Spanish league chief: 8-10 matches will be fixed
LONDON (AP) — Match-fixers will successfully manipulate at least eight matches in Spain’s top two divisions this season, the league’s president warned on Wednesday.
La Liga President Javier Tebas announced his fears at a conference of football executives while unveiling plans to impose life bans on players and officials involved in fixing.
Tebas has previously acknowledged that 10 games are suspected of having been fixed, and now believes that another eight to 10 matches will be manipulated in the current season.
“Many people try to fix many more games than those eight to 10,” Tebas said through a translator on the sidelines of the Leaders in Football conference.
Tebas believes that “the main problem is from an international mafia.”
“It sounds easier for players with financial problems to be corrupted but we cannot generalize it,” he said. “It happens also with players who earn a lot of money, who are comfortable ... but I am trying to eradicate the black sheep in La Liga.
“If we do not eradicate now, it will become like the Wild West with no laws, no control.”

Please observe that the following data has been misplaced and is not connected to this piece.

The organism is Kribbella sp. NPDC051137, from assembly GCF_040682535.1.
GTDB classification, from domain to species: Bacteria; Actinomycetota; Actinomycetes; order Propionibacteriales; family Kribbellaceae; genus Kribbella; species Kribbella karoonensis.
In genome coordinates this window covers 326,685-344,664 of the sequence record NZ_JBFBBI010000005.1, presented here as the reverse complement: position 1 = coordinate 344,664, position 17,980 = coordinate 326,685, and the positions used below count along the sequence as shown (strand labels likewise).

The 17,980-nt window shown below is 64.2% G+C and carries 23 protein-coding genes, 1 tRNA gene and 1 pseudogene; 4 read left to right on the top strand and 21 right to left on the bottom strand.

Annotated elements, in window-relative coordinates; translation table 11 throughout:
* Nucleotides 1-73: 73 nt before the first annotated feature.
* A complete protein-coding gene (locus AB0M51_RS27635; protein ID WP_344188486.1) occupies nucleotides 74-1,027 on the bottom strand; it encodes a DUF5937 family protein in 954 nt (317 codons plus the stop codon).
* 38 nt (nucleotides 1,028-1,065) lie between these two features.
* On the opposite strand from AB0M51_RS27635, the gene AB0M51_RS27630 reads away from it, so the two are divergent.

The fight against match-fixing appears to have been boosted by the arrest last month of 14 people in Singapore, including Dan Tan, who has been accused of coordinating a global crime syndicate that made millions of dollars betting on rigged Italian matches and other games across the world.
“This is one criminal gang operating out of Singapore — it is over,” said Chris Eaton, FIFA’s former head of security. “There are other criminal gangs operating out of Singapore, India and other parts of the world.”
Eaton is now director of sport integrity at the International Centre for Sport Security, a Qatar-backed group funding efforts to research the extent of fixing and ways to combat it.
The ICSS has now been appointed by the Spanish league to help eradicate match-fixing.
“It is important that football continues to be vigilant and develop strong policies that safeguard sport integrity,” Eaton said. “Our teams of experts in this field look forward to working with the LFP (Spanish league) to support its ongoing endeavors to promote integrity,” said Eaton.
Match-fixing is a crime in Spain and can lead to prison time for individuals or expulsion of a club from official competition.
“We have to modify our disciplinary code and establish sanctions,” Tebas said. “Lifetime bans for anyone that has changed a sporting result, whether it a player, director, referee or coach. Lifetime bans. Three-year bans should go to anyone that knows it is going to happen or that it has happened, but not filed a criminal complaint.”